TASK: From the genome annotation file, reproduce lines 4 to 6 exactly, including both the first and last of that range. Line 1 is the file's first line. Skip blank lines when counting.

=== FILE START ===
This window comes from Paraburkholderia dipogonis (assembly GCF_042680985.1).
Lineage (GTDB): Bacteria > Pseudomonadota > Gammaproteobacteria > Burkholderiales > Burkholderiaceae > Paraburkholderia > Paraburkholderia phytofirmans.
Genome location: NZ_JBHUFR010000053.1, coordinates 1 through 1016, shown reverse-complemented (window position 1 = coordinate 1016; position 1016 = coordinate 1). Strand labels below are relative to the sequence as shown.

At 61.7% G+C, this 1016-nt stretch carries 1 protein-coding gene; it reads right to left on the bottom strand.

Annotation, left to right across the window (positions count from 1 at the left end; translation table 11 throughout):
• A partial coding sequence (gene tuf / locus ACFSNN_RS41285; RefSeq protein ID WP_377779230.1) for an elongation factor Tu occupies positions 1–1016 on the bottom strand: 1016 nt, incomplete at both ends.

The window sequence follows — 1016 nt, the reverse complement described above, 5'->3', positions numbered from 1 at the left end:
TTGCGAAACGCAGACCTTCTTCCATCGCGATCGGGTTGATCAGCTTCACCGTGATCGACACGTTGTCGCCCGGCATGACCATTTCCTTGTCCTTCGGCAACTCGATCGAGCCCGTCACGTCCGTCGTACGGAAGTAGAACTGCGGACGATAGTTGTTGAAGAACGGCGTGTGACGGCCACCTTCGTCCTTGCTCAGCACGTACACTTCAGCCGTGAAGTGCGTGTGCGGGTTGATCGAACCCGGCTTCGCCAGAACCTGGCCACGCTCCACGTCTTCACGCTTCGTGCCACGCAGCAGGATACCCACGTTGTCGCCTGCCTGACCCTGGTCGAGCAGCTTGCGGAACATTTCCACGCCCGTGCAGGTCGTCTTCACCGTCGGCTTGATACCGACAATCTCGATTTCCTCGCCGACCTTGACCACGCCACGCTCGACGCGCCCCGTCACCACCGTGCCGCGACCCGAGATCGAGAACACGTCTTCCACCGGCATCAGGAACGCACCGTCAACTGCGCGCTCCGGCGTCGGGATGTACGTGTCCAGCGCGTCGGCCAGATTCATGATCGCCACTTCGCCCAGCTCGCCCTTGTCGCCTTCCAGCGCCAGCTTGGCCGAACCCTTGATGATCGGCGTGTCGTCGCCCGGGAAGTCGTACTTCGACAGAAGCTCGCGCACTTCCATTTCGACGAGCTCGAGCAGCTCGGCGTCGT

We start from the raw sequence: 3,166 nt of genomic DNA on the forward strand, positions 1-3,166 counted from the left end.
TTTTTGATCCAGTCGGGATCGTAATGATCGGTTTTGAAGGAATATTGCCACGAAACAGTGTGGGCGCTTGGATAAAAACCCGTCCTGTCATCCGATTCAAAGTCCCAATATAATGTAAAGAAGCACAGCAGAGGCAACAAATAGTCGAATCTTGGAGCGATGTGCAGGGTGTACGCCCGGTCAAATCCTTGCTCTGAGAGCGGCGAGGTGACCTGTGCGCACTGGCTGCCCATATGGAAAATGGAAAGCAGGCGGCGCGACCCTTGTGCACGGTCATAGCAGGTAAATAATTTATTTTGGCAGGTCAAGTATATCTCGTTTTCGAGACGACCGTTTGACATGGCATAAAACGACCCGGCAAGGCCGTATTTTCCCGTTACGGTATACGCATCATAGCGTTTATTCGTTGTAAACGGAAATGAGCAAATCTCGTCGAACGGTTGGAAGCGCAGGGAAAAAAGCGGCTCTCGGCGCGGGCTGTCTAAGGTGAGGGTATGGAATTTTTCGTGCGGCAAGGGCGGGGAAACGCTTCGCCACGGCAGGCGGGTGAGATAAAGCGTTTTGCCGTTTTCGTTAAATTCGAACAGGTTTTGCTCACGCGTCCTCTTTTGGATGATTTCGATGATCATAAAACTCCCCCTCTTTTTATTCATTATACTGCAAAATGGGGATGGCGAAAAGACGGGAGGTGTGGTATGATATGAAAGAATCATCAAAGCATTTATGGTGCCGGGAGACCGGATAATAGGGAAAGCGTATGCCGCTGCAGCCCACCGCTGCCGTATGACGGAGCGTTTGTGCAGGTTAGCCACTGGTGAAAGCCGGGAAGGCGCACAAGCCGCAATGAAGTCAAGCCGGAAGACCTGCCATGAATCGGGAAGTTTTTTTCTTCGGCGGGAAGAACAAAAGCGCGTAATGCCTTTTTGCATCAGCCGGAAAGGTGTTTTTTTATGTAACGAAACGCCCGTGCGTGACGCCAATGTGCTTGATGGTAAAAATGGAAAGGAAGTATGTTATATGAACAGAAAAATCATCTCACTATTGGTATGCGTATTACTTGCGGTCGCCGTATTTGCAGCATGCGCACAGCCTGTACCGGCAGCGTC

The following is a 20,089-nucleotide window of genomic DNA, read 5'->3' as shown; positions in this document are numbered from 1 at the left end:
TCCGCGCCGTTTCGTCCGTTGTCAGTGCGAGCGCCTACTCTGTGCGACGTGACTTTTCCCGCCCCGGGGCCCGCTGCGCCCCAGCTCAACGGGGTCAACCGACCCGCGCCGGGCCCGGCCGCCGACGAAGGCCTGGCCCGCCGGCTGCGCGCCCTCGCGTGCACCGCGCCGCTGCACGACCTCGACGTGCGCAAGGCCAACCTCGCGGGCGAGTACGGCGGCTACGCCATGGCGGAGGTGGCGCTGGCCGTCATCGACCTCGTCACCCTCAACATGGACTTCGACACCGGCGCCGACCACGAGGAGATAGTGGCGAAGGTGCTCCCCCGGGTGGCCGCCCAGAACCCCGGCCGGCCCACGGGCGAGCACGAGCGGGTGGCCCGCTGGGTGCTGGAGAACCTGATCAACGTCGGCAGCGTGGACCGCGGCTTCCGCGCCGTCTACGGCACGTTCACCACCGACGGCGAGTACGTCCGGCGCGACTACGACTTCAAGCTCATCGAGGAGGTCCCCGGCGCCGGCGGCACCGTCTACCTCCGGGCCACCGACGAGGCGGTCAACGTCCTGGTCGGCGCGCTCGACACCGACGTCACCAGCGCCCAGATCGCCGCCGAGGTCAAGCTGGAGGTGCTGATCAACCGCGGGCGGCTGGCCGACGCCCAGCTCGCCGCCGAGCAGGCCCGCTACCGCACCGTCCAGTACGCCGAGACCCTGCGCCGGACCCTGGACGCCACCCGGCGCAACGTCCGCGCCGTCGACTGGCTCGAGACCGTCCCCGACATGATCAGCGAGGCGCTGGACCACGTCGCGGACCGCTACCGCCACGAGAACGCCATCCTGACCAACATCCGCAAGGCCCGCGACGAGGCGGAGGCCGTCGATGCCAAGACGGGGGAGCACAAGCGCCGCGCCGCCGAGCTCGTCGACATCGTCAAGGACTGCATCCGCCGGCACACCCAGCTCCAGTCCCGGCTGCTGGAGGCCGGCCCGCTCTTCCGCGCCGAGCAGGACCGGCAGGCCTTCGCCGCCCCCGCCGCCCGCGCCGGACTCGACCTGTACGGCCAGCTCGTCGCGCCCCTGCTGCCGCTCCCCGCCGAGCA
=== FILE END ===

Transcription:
At 61.7% G+C, this 1016-nt stretch carries 1 protein-coding gene; it reads right to left on the bottom strand.

Annotation, left to right across the window (positions count from 1 at the left end; translation table 11 throughout):
• A partial coding sequence (gene tuf / locus ACFSNN_RS41285; RefSeq protein ID WP_377779230.1) for an elongation factor Tu occupies positions 1–1016 on the bottom strand: 1016 nt, incomplete at both ends.